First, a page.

Now then, that a writer like Mr. Gabriel García Márquez [GGM or GM henceforth], who has lived and written in the West, where his work has had tremendous impact and acceptance, which has guaranteed him a certain lifestyle and intellectual prestige, that a writer like him, benefiting from the freedom and possibilities such a world offers him, should use them to be an apologist for the communist totalitarianism that turns intellectuals into policemen and policemen into criminals, that is simply outrageous. And that is the attitude of GGM, who has apparently forgotten that the writing profession is a privilege of free men, and that by taking the side of dictatorships, whether Latin American or eastern ones, he’s digging his own grave as a writer and playing along with the lackeys of official power, who climb with hope, but are later reduced to the sad state of a beleaguered rat forced to applaud incessantly its own prison and its supreme warden. On various occasions Mr. GM, golden boy of the western press, full beneficiary of the comfort and guarantees offered by the so-called capitalist world, has made statements condemning the millions of Vietnamese who, in a desperate and suicidal act, throw themselves into the sea fleeing communist terror. Now, to the great indignation of all freedom-loving Cubans, GM, as Fidel Castro’s guest of honor at the recent May Day celebrations, has condemned with his attitude and words the ten thousand Cubans who have sought refuge in the Peruvian embassy, attributing this act and situation to the direction or instigation of so-called American imperialism. In fact, GM also condemns the million Cubans who, risking their lives, take to the sea like in Vietnam to perish or be free, even if that freedom consists of no more than being able to reach a strange country alive and half naked. Apparently, GM likes concentration camps, vast prisons and muzzled thinking. This star of communism is irritated by the flight of the prisoners, just as the great Cuban landowners of the 18th and 19th centuries were irritated by the flight of slaves from their plantations. Enriched by his material earnings in the capitalist world, it bothers GM that other men aspire to or dream of having the same rights he enjoys, the right to write and speak, the right to be, above all, a human being and not an anonymous slave, numbered and persecuted, condemned in the best of cases to retract himself incessantly, and also to inform on himself incessantly.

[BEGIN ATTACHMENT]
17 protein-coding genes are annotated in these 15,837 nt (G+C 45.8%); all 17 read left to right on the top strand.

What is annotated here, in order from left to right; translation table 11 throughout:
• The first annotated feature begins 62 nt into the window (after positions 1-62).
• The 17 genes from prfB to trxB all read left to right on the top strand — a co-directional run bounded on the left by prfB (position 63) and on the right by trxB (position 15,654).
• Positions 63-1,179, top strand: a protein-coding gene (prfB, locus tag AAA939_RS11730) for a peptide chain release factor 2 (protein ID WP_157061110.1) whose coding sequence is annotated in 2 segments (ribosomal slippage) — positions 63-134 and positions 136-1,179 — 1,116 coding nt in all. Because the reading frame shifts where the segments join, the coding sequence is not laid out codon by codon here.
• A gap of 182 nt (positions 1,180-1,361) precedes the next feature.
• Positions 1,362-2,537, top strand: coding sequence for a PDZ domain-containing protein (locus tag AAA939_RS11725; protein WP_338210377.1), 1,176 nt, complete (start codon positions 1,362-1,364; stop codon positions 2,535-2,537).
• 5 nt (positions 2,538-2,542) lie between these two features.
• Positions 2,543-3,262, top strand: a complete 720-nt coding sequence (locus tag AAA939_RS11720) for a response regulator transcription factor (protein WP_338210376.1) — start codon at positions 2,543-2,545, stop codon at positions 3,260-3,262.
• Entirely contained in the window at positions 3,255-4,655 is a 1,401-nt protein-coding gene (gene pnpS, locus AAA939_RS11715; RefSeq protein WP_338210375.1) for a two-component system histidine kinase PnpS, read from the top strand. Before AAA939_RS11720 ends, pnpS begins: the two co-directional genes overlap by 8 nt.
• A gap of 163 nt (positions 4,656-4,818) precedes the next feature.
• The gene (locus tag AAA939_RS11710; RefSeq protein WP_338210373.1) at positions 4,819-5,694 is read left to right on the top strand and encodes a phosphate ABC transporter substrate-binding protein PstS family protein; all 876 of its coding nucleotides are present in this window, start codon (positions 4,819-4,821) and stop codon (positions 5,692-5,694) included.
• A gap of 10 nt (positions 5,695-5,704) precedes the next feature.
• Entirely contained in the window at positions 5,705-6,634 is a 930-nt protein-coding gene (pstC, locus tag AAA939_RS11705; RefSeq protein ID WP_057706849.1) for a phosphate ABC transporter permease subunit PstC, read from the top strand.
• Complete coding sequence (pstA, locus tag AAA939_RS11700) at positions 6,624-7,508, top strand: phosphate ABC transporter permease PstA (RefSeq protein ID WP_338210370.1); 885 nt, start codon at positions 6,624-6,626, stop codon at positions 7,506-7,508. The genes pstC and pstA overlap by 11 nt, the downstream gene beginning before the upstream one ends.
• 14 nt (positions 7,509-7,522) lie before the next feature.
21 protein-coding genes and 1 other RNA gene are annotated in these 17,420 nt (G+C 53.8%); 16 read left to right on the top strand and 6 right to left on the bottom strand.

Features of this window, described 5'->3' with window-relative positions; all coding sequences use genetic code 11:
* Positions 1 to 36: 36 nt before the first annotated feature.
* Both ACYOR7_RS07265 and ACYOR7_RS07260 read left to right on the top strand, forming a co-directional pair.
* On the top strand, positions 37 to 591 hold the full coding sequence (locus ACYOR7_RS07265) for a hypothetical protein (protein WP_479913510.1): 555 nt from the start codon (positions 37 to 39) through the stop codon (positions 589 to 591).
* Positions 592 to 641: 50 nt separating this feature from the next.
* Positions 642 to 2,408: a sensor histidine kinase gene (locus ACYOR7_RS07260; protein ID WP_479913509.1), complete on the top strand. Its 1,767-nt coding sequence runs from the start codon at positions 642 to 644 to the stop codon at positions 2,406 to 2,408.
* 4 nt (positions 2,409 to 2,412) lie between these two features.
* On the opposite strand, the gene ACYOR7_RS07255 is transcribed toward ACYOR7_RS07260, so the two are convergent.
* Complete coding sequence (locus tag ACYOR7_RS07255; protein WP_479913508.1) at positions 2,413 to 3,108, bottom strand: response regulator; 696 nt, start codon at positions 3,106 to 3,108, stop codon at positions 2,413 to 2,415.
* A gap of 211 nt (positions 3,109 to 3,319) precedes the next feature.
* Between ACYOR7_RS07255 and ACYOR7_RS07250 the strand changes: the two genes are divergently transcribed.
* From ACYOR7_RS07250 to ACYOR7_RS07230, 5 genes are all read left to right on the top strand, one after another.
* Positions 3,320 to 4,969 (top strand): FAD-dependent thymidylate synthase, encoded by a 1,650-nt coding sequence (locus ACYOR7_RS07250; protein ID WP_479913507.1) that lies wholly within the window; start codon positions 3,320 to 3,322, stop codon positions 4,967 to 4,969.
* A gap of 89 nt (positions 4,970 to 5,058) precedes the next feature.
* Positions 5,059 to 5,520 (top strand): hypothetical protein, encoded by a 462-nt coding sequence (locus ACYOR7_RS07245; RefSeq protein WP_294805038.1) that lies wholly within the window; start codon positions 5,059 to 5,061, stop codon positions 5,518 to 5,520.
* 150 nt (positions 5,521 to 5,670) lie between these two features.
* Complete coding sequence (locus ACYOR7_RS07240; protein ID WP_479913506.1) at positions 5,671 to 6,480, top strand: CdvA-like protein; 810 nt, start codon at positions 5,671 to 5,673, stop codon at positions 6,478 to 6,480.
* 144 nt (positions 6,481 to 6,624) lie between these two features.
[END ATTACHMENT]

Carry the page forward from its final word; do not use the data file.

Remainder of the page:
Arenas, who committed suicide in 1990 while ravaged by AIDS, was a brilliant writer who used magical realism to describe the horrors he endured by the Cuban communist regime.

Today’s GGM headline, Mexico editor: Garcia Marquez left manuscript

The manuscript has a working title of “We’ll See Each Other in August,” (“En Agosto Nos Vemos”).

An excerpt of the manuscript published in Spain’s La Vanguardia newspaper contains what appears to be an opening chapter, describing a trip taken by a 50-ish married woman who visits her mother’s grave on a tropical island every year. In the chapter, she has an affair with a man of about the same age at the hotel where she stays.

Hmmm . . . woman of a certain age, tropical island, heat, landscape, music, local inhabitants . . . Wasn’t that How Stella Got Her Groove Back?


Colombia: Santos throws the towel

Tuesday, April 22nd, 2014

Methinks he’s really hankering for a Nobel Peace Prize:
Colombian President Santos Seeks New Path on Drug War
Leader Says He Hopes for Breakthrough on Drug War in Peace Talks With FARC Guerrillas